February 4, 2010
State law requires carbon monoxide detectors in homes
Amanda’s Law takes effect Feb. 22
State legislation going into effect later this month requires that a carbon monoxide detector be installed in all residences.
Known as Amanda’s Law, the legislation takes effect Feb. 22 and is named after 16-year-old Amanda Hansen of West Seneca, Erie County. Hansen died in January 2009 of carbon monoxide poisoning from a defective boiler while sleeping over at a friend’s house.
All existing residential buildings, including one- and two-family dwellings, will have to get a carbon monoxide detector installed, if they do not have one already, said Capt. William Knickerbocker, Cortland’s assistant director of code enforcement.
“It’s going to better protect the residents,” he said.
Residences will have to include a carbon monoxide detector installed on the lowest story that has a sleeping area, according to Amanda’s Law.
Knickerbocker said the city’s rental permit law adopted last year also contained that requirement, so Amanda’s Law expands it.
Once the state law takes effect, local code enforcement officials will be checking to make sure the detectors get installed where they need to be.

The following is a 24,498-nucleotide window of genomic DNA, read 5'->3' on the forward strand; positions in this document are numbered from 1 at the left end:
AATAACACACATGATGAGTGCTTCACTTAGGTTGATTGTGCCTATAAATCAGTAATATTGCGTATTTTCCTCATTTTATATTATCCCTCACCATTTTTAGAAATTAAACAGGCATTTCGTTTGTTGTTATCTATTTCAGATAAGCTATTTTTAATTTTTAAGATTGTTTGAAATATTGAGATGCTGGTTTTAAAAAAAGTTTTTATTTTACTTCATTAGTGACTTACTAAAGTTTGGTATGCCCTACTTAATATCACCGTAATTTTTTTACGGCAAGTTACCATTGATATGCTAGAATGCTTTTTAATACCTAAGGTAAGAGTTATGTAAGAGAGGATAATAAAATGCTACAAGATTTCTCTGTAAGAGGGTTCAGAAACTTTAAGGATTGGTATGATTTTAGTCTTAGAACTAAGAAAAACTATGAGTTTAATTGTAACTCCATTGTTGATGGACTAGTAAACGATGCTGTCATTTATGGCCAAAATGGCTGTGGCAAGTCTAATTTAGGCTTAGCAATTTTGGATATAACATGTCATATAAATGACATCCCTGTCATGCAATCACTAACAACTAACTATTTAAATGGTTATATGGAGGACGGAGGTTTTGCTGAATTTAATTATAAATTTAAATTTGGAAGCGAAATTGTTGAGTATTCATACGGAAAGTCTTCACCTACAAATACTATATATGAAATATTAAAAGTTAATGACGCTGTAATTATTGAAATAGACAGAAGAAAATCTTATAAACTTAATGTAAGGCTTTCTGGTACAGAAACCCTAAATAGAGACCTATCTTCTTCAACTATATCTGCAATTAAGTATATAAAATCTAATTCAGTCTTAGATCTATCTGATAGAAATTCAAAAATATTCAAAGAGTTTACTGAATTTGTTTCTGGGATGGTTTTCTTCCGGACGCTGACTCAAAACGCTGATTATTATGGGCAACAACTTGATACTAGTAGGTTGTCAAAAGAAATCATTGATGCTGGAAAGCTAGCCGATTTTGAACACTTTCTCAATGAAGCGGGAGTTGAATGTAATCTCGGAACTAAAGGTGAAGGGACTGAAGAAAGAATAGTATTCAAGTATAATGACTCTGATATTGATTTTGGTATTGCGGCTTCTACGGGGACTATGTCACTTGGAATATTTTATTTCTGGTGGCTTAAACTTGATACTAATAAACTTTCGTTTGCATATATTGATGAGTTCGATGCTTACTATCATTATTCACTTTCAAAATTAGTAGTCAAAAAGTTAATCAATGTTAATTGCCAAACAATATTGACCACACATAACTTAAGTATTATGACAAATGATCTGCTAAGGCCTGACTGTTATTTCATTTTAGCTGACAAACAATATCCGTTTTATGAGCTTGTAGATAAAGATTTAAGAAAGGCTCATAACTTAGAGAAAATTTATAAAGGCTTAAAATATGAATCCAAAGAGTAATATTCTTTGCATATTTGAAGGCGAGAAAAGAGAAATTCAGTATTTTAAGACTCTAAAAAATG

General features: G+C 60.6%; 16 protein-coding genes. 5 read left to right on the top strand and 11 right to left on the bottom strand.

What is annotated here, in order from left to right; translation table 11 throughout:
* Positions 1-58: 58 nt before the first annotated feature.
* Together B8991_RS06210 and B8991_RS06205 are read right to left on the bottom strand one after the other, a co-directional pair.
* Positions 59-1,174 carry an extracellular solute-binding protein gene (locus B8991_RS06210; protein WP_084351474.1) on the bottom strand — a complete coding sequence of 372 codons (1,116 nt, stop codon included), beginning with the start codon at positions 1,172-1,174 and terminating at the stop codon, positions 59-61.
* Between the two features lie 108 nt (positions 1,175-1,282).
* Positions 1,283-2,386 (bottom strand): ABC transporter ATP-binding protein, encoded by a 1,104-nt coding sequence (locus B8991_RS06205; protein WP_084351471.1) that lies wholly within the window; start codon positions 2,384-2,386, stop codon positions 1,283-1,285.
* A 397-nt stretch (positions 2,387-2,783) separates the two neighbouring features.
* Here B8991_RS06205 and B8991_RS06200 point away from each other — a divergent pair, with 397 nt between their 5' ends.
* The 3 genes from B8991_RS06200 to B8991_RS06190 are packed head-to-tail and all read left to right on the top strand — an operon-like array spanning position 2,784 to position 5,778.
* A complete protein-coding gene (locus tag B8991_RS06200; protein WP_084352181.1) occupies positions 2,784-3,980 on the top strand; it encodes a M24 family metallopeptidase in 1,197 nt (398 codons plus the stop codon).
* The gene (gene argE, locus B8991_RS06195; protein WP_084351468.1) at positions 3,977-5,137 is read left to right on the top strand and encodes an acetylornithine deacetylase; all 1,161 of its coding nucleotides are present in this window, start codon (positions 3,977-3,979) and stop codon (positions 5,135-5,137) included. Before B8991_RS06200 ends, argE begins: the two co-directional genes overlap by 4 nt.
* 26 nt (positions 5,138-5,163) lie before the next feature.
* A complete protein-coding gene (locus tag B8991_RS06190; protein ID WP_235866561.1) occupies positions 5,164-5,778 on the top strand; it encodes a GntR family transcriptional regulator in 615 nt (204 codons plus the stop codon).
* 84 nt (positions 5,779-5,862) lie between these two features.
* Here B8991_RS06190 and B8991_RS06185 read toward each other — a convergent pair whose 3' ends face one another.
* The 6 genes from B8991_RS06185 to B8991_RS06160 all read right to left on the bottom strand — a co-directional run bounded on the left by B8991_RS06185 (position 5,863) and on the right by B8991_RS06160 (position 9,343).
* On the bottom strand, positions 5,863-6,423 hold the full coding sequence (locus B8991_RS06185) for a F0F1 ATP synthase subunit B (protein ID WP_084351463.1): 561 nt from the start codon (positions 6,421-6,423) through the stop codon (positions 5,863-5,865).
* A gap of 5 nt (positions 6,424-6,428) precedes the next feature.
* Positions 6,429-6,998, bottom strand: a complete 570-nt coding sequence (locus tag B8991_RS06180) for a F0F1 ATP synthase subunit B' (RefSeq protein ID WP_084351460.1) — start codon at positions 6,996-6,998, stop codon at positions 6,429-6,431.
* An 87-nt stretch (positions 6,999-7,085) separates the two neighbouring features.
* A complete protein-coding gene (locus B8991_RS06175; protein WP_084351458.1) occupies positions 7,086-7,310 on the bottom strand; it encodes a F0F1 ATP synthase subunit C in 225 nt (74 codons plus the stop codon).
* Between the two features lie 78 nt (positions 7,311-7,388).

“It will just be added on to the routine inspection, and that’s what we’ll be looking for,” Knickerbocker said.
Carbon monoxide is a weightless, invisible gas that can leak from heating systems, Knickerbocker said.
Despite the state’s requirement, preventative measures to avoid potential leaks are preferable to solely depending on a detector, he said.
One of the best things to do, he said, is to make sure heating systems are working properly and regularly checked for any potential malfunctions that could cause a leak.
Knickerbocker does not expect to see a sudden increase in alarms for carbon monoxide leaks once the state law takes effect.
The detectors used today, which cost approximately $35 each, are refined and very accurate, he said.
Jim Norton, of Advantage Heating and Plumbing, said his company puts the detectors in the home whenever installing a furnace. Norton said he often handles calls for carbon monoxide leaks, to make repairs.
One preventative measure to avoid leaks, he said, is to maintain good air flow in the furnace by keeping filters cleaned.
Without proper air flow, heat builds up and something in the furnace can break and lead to a carbon monoxide leak, Norton said. This can occur even with high-efficiency furnaces, he said.
The fire department handles approximately fewer than a dozen carbon monoxide leaks each year, Knickerbocker said.
Amanda’s Law was proposed by state Assemblyman Mark Schroeder and the legislation passed in the Assembly in July. Amanda Hansen lived within Schroeder’s district.
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